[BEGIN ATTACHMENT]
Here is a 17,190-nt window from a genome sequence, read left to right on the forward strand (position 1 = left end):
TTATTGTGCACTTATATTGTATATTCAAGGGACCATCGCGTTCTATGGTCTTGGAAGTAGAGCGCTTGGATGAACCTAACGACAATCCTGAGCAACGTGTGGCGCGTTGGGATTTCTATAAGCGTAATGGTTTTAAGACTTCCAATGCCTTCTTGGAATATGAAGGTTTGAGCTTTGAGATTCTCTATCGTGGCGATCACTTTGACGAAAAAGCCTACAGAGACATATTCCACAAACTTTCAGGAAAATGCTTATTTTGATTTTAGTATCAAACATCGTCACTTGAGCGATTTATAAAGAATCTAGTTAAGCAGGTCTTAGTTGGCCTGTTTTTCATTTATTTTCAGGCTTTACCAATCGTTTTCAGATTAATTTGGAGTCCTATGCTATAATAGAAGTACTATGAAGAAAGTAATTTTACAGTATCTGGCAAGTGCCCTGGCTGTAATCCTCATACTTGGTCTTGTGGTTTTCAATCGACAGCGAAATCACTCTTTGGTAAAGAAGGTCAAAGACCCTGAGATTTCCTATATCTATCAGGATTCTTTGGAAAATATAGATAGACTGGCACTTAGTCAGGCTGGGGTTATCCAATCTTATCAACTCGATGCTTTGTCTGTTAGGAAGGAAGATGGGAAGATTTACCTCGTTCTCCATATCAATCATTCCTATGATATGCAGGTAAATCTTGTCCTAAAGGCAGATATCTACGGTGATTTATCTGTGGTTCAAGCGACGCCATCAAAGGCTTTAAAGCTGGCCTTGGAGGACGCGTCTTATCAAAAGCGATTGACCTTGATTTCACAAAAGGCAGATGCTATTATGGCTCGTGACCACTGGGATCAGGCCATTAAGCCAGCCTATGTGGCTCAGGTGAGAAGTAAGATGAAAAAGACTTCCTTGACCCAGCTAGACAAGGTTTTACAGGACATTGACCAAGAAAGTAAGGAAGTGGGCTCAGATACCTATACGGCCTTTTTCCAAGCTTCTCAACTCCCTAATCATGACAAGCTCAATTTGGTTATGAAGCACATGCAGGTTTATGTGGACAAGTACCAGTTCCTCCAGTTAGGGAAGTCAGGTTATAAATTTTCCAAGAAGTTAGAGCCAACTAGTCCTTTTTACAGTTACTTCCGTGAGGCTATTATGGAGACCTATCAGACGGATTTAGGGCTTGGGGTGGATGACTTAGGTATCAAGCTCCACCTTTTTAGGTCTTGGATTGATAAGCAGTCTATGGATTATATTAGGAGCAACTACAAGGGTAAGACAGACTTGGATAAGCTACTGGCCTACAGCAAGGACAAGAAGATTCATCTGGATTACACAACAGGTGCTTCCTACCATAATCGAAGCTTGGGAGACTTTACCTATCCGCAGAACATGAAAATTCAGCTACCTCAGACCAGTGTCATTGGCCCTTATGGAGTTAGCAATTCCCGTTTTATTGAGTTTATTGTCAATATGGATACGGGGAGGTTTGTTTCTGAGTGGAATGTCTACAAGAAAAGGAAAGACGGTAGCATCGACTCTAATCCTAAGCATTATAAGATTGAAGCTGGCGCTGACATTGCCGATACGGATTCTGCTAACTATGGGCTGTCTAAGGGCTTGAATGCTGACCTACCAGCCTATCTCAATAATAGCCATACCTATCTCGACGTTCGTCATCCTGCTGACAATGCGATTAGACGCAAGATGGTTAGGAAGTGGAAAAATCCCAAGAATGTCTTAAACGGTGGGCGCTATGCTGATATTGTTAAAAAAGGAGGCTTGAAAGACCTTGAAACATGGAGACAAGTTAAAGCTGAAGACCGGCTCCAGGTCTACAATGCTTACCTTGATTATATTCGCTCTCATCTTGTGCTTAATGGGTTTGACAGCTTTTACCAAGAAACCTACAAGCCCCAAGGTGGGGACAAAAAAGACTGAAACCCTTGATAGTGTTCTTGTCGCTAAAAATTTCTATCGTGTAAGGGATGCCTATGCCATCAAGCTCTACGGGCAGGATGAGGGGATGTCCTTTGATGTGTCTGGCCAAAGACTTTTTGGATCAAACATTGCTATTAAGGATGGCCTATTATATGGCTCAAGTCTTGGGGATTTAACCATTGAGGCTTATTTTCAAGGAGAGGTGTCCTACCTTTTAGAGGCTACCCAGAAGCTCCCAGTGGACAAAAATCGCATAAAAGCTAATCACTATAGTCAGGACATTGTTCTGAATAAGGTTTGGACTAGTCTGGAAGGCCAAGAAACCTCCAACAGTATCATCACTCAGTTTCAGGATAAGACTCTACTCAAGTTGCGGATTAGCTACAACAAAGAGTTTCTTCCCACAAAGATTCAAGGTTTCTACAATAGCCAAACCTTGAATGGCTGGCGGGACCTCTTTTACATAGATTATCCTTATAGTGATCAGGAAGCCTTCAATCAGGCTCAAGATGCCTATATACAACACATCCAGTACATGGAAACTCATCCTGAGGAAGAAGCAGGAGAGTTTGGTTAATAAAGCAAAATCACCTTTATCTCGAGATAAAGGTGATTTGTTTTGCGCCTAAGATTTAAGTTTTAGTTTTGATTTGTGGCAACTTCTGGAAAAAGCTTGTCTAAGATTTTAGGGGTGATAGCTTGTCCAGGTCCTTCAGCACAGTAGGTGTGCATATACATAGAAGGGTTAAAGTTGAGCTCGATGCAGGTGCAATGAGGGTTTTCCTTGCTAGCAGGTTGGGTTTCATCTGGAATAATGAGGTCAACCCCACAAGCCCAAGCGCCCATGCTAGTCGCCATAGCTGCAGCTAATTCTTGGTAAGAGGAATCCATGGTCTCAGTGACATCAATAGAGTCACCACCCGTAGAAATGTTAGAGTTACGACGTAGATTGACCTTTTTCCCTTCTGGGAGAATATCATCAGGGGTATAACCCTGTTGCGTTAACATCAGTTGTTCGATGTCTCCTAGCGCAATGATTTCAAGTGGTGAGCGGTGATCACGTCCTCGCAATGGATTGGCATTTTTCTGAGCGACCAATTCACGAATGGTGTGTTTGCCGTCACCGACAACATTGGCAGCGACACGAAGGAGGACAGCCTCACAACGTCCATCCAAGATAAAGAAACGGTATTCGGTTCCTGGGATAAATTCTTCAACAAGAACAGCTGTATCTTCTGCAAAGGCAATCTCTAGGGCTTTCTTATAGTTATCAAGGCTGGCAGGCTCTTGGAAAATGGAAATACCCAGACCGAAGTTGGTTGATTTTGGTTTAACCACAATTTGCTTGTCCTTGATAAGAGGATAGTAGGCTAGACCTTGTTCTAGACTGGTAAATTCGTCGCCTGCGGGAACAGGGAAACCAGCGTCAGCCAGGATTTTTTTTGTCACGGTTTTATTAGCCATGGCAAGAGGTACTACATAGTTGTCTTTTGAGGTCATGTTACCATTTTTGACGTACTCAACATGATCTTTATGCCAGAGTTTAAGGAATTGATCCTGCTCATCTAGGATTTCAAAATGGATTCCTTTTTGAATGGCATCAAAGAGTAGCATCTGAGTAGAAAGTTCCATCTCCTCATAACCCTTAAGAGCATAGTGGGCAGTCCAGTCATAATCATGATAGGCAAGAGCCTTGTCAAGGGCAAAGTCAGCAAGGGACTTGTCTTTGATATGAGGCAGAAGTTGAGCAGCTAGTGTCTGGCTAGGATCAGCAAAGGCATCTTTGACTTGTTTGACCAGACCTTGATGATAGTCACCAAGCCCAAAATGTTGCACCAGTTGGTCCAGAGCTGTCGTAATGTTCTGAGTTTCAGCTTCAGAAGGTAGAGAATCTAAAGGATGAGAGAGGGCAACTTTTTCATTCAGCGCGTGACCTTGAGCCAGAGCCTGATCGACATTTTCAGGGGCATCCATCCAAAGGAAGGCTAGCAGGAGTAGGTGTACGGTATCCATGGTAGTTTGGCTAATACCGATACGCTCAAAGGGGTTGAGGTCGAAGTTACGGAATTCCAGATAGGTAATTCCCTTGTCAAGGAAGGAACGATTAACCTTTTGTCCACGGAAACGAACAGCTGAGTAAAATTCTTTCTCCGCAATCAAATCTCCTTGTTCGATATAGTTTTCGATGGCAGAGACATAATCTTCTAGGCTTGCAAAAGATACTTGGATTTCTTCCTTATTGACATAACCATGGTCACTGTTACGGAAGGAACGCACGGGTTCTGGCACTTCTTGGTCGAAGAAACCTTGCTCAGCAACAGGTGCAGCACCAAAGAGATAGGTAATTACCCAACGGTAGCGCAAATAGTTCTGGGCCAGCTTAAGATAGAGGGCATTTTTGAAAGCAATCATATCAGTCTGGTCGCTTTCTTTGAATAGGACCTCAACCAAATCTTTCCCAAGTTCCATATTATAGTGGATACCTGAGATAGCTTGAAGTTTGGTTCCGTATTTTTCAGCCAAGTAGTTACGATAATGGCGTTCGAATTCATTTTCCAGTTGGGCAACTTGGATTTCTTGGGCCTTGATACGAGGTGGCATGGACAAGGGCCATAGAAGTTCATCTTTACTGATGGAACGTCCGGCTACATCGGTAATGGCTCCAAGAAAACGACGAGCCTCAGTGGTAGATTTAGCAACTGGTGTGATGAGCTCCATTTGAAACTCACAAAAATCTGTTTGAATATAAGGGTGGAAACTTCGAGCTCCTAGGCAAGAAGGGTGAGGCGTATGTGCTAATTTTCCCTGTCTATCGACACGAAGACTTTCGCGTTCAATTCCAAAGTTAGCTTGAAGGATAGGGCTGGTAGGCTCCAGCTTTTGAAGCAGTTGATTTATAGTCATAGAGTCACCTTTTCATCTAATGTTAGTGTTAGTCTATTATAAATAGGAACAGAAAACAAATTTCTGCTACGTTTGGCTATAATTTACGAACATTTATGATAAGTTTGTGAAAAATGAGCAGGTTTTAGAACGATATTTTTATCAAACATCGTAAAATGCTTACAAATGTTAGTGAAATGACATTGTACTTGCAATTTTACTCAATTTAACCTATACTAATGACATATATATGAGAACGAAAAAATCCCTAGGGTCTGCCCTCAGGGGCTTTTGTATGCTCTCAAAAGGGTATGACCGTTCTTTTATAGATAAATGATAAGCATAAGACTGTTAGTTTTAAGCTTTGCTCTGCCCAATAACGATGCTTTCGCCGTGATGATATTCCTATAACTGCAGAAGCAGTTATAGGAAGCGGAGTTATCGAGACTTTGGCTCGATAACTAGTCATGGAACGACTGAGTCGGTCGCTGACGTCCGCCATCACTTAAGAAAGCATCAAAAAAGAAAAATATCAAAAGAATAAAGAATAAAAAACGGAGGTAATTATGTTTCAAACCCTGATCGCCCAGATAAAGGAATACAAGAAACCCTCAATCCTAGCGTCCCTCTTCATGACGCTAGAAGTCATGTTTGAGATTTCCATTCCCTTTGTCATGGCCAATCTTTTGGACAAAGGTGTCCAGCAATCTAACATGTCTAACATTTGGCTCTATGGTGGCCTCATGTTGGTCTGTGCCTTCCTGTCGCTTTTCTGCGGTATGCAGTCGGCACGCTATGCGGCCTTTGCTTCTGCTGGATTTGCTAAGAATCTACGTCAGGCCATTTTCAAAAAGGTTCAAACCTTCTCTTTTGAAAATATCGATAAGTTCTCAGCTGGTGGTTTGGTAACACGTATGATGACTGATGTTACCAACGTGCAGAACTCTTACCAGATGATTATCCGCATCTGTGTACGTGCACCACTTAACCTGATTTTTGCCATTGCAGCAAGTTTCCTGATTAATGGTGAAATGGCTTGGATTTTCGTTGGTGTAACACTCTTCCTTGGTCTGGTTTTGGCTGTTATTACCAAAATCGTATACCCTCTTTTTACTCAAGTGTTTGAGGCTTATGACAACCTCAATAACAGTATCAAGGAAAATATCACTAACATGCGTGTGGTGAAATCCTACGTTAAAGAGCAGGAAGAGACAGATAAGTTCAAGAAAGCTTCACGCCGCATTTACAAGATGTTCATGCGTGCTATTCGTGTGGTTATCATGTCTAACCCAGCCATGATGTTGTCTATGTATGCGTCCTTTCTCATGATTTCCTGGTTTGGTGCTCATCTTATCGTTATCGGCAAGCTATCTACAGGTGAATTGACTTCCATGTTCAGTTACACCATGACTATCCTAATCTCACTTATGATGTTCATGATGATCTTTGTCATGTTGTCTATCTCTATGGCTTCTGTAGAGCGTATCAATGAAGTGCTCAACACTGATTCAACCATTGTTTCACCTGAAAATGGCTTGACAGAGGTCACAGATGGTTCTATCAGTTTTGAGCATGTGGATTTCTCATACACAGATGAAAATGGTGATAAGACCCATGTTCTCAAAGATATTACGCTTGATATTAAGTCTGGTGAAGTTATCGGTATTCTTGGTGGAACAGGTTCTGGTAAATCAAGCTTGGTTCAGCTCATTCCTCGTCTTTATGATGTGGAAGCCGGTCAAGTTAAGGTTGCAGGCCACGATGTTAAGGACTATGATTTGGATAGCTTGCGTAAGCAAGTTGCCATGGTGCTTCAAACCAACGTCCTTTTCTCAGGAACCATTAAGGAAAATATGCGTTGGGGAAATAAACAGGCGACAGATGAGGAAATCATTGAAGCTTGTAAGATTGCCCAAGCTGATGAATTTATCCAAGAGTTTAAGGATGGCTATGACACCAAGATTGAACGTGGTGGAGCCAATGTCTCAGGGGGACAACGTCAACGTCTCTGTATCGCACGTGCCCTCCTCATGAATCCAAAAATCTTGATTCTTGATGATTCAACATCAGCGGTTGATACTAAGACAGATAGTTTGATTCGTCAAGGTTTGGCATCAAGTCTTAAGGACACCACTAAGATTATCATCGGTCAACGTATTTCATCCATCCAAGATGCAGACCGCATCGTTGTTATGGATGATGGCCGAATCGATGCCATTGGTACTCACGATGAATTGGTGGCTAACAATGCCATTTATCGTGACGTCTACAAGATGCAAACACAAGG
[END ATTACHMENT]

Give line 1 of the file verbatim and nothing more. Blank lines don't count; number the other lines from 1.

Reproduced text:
Here is a 17,190-nt window from a genome sequence, read left to right on the forward strand (position 1 = left end):